Reuters is back with its annual list of the world’s most innovative universities and the University of Washington once again found itself among the top-ranked schools.
For the second-straight year, Reuters ranked the top 100 most innovative universities based on 10 different metrics, including academic papers on research, patent filings and a university’s ability to transform its development and discoveries into real-world commercial impact. Reuters says its rankings differ from others that rely on surveys because it uses proprietary data and analysis tools from the Intellectual Property & Science division of Thomson Reuters.
The UW actually fell from No. 4 last year to No. 5, but that’s still impressive considering the other universities on the list. Stanford once again came in first place, followed by MIT and Harvard — the same as last year.
The University of Texas jumped three spots to No. 4 and Korea Advanced Institute of Science & Technology jumped four spots to No. 6. Other big movers include the University of Chicago (No. 71 to No. 47) and South Korea’s Sungkyunkwan University (No. 66 to No. 46).
Here’s a look at the top 10 for 2016:
- Stanford University
- Massachusetts Institute of Technology (MIT)
- Harvard University
- University of Texas System
- University of Washington System
- University of Michigan System
- University of Pennsylvania
- KU Leuven
- Northwestern University
In the fast-changing world of science and technology, if you’re not innovating, you’re falling behind. That’s one of the key findings of this year’s Reuters 100. The 2016 results show that big breakthroughs – even just one highly influential paper or patent – can drive a university way up the list, but when that discovery fades into the past, so does its ranking. Consistency is key, with truly innovative institutions putting out groundbreaking work year after year.
The U.S. had 46 of the top 100 universities; Japan had nine; South Korea and France had eight.
For the University of Washington, meanwhile, it’s another tip of the cap to all the innovation, research, and entrepreneurial activity happening across its three campuses in Seattle, Tacoma, and Bothell.
At the main Seattle campus, there is a ton of work going on at CoMotion, the university’s startup incubator and collaborative innovation hub. CoMotion has helped spin out 126 startups over the past decade, Reuters noted, and 21 in fiscal 2016. The program is moving into a new headquarters that will include an incubator space for virtual and augmented startups.
The Seattle campus is also home to Startup Hall, a 20,000-square-foot space occupied by the Techstars Seattle incubator, the Founder’s Co-op venture capital firm, and other entrepreneurs renting office space that opened two years ago.
There is also a larger effort to increase innovation around the University District in Seattle, melding all the activity happening at the UW with Seattle’s robust tech scene that includes tech giants like Microsoft and Amazon, along with hundreds of startups and many out-of-town tech companies that have opened engineering centers in recent years.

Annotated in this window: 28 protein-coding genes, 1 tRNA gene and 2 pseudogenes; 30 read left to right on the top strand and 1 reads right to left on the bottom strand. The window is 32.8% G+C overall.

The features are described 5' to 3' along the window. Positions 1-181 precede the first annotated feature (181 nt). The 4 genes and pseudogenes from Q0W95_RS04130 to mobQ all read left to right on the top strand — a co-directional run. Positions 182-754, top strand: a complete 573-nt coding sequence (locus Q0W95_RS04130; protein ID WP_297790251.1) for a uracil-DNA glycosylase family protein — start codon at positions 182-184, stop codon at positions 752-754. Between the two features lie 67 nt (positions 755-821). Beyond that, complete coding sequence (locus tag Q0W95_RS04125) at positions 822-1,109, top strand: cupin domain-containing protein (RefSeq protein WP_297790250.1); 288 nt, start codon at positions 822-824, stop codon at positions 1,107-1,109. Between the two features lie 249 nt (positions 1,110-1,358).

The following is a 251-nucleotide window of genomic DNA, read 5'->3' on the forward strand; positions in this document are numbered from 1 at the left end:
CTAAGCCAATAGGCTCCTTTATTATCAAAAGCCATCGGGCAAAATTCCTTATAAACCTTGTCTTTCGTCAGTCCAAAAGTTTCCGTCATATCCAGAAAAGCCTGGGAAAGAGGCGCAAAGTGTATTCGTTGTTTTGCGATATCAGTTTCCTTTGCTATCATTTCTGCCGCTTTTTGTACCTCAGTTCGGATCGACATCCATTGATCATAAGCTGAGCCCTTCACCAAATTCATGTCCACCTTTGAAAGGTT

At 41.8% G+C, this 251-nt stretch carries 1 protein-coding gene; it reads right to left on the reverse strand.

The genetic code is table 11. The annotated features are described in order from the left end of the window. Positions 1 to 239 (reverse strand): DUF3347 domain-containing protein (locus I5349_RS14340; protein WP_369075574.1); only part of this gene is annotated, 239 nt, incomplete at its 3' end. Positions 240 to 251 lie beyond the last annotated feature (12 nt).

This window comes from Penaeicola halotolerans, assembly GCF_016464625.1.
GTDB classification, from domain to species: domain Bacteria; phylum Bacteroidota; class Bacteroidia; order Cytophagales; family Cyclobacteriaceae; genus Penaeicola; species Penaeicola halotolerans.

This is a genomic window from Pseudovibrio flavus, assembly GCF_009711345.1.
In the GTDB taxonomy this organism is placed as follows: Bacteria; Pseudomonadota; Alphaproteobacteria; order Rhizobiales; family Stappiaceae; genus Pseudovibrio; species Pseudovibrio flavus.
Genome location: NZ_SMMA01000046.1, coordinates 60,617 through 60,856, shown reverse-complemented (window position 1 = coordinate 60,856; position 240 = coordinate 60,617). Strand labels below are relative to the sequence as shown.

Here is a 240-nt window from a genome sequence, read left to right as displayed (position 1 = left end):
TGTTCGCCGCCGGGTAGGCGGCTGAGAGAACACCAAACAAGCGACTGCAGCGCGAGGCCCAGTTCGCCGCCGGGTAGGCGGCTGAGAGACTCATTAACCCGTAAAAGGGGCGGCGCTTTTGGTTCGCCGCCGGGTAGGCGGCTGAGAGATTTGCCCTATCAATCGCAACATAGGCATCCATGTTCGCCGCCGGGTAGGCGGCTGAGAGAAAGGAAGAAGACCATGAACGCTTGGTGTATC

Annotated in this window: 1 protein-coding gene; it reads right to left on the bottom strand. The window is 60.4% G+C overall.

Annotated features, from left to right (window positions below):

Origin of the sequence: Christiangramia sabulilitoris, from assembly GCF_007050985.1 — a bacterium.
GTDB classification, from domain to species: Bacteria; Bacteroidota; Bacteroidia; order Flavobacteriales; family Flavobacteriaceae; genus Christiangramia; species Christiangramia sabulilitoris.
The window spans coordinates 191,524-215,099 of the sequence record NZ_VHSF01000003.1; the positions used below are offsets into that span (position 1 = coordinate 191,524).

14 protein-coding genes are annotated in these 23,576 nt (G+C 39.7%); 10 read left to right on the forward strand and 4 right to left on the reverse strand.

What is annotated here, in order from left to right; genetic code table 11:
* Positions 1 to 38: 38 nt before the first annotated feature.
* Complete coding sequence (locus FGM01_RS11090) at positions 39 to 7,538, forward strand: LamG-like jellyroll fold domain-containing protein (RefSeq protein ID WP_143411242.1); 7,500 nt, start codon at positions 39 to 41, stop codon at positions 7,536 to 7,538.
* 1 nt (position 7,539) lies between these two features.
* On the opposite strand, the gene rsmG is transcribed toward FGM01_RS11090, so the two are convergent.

After becoming the UW’s first female president last year, Ana Mari Cauce said that innovation and commercialization out of the university would increase.
“What’s really important is the impact that that has in the world,” she said after being announced as president. “We want to make sure our discoveries actually make a difference in the world.”
In a statement, Cauce said today that “we are focused on innovation, not just in creating companies and developing new products and technologies, but as a mindset and a core value.”
“As we approach challenges, whether in population health, climate change, equity and justice or other areas, we ask are there ways of thinking and approaching the problem that haven’t been tried? Can we ask a whole set of new questions? And can we bring to the table those who may otherwise have been excluded?,” she said. “This is what it means to be innovative, and we are very pleased to be recognized among the most innovative in the world.”
The UW is known for its top-ranked computer science program, which has drawn an unprecedented level of interest — Computer Science & Engineering is now the leading “first-choice” major among confirmed incoming freshmen. The university is raising funds to build a second computer science building on the Seattle campus.
The UW also recently debuted GIX, a U.S.-China joint technology institute that launched this month in partnership with China’s Tsinghua University and Microsoft which aims to break the mold for traditional technology education and train students in entrepreneurship, innovation, and user interfaces for connected devices.
Here’s what Reuters had to say about the UW:
The University of Washington operates three campuses in Seattle, Tacoma and Bothell, and educates more than 50,000 students annually. UW says it receives more federal research dollars than any other public university in the nation —$995 million in 2016, or more than 72 percent of the university’s total of $1.37 billion in research awards. In fall 2015, 38.2 percent of UW students were pursuing degrees in science, technology, engineering and math (STEM) majors; the university is expanding its capacity to serve STEM students with the construction of a new molecular engineering and sciences building, a new life sciences building and a second computer science and engineering building. In fiscal 2016, UW’s collaborative innovation hub, CoMotion, launched a record 21 new startups based on its research technologies, including MediaAMP, which makes cloud-based media management tools. Over the past 10 years the CoMotion hub has incubated 126 startups.